October 15, 2012

A House Divided

HouseDivided

A House Divided
by Gary B. Phillips

Ich gestehe! I confess!

I killed him. Though that word does not do the act justice, I assure you. It was a cold and calculated murder. I tell you this now because no court in the world would find me guilty.

He was in the study, sitting at his mahogany desk; a ledger spread out before him. The stresses of his life had creased his brow and thinned his hair and he looked much older than his twenty-nine years. I had watched him perform this secret ceremony for years, stealing their fortune one pfenning at a time.

He got up from the desk and paced to and from the window, glancing out though never noticing the garden walls that hid the streets and factories of Brandenburg. The yellow-leaved golden elms stood like silent guardians around the topiary garden. Goldflame honeysuckle vines crawled up the gardener's house and yearned for the sun behind the day's dead, grey sky.

My body ached from watching the man's wearisome ritual and I stretched and settled back into place as quietly as I could.

He stopped and turned his ear to the ceiling.

"Hello?" he asked.

Had he heard my bones creak? It didn't matter, I saw my chance. A loose stone provided the perfect weapon. One strong blow to the head felled the man and he crumpled to the polished floor. His blood pooled at my feet.

The constable and doctor came at once and examined the body, then the stone and the high ceiling with the hole that matched the broken piece.

"Casus fortuitous, an act of God," said the constable.

"Or a poor craftsman," said the doctor with a laugh too long for his own wit.

I smiled and breathed a sigh of relief. A damp wind blew through the hallway and Elisabeth pulled her shawl around her.

She stood outside the study with the maidservants and listened to the two men explain the circumstances of the man's death to the stoic master of the house and his grieving daughter. The servant girls wept as the body was taken away, but Elisabeth did not cry.

My first memory was of her. Elisabeth. She was alone in the quarters she shared with the servant girls, sitting at a white vanity. An ill-fitted camisole hung off her shoulders as she combed her long chestnut hair and hummed to herself. Her fox terrier hid under the vanity and nipped at her callused pink feet.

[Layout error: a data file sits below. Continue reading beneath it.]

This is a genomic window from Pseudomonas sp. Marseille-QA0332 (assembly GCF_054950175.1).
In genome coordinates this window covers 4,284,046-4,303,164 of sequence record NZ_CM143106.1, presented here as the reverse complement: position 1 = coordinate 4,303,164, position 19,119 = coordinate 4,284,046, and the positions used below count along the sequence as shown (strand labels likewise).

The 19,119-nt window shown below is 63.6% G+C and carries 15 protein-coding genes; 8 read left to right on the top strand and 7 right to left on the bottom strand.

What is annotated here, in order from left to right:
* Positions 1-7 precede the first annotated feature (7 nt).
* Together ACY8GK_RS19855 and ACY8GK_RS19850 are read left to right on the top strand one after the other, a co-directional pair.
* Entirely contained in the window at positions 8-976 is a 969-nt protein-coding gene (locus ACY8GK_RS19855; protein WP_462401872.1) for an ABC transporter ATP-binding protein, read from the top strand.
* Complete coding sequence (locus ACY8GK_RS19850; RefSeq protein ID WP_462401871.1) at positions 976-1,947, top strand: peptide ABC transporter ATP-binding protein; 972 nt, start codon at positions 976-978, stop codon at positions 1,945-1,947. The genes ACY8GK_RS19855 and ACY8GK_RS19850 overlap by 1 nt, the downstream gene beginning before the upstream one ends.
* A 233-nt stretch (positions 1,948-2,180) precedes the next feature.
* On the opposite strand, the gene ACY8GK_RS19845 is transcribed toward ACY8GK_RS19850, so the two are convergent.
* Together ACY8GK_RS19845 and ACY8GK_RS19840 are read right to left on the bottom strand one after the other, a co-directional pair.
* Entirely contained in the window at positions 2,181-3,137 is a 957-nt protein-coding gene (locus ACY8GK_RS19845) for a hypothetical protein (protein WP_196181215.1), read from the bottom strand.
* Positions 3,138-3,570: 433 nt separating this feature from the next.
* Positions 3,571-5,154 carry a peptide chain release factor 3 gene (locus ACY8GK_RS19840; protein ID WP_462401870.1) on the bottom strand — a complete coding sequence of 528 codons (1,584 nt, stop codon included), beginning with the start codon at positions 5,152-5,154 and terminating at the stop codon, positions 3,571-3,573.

I was young then and watched her from that room. She did not know I was there. The other girls--Hungarian and Polish and Jewish--may have suspected me though they never voiced it to her, only exchanged nervous glances and hushed whispers as they polished furniture in the sitting room or changed sheets in the bedrooms. I watched Elisabeth dress and undress and read to the servant girls. It wasn't lust, not then, just the curiosity of a child.

Elisabeth did not mourn or fast after his death, instead she kept herself busy attending to the needs of the lady of the house while she grieved. Each night, after seeing the mistress to bed, Elisabeth returned to her own quarters, said a silent prayer and removed the rose cut garnet adorned necklace that she kept hidden under her garments during the day. She placed it gently under the base of the candle holder by her bed.

The night after the funeral, Elisabeth retired to her quarters with the girls. She had been offered her own room when she became the lady's maid, but chose to stay with the girls.

She read to them from a tattered book of poetry that the master had collected in his travels. She spoke the words to them in English first, taking great care to pronounce them, and then translating it to German.

And when I could no longer look, I blest his grace that gave and took, That laid my goods now in the dust, Yea, so it was, and so 'twas just.

After they were asleep she put the necklace on without hiding it, took the brass candle holder from her bedside and wandered the halls until she found herself in one of the home’s many hidden passageways. The array of gems around her neck sparkled in the flickering candlelight as she walked the corridor and entered the room where she used to meet her lover in secret.

"Why did it happen?" she said. "Why did you leave me?"

She cried there on the cold floor. I wanted to comfort her, to tell her I loved her, but I could not.

She seemed to age overnight. Her body was still young, but her countenance was vacant with care-worn lines where there had been none before.

My victim came to me that night, dried blood on his translucent head. He asked why I had killed him.

"When she loved you, you only loved yourself," I said.

He cursed my name and begged to see her.

As with the other spirits, he was not free to roam the hallways and displace the living. Not without my permission.

"In time, you will prove yourself useful and then I will grant your request," I said.

He wailed in distress, a sound that echoed through the halls and woke the living.

In the weeks following the funeral, the newspapers ran rife with speculation contrary to the official cause of death. A deadly affair! Heir to Richter wealth murdered by spurned wife after affair with maidservant. The town ate up every word, like a dog lapping its vomit up from the street.

The servants spoke of these rumors often, in hushed tones around Elisabeth, and never around the mistress.

Each night Elisabeth walked the path to the study and cried on the floor. When she did sleep it was restless, pervaded with nightmares. She told the girls of the dreams each morning as they prepared the table for breakfast; the dark creature that watched her from the shadows of the house.

"It's nothing but a dream, of course," she would tell them.

I saw the truth in her eyes.

* * *

HouseDivided1

* * *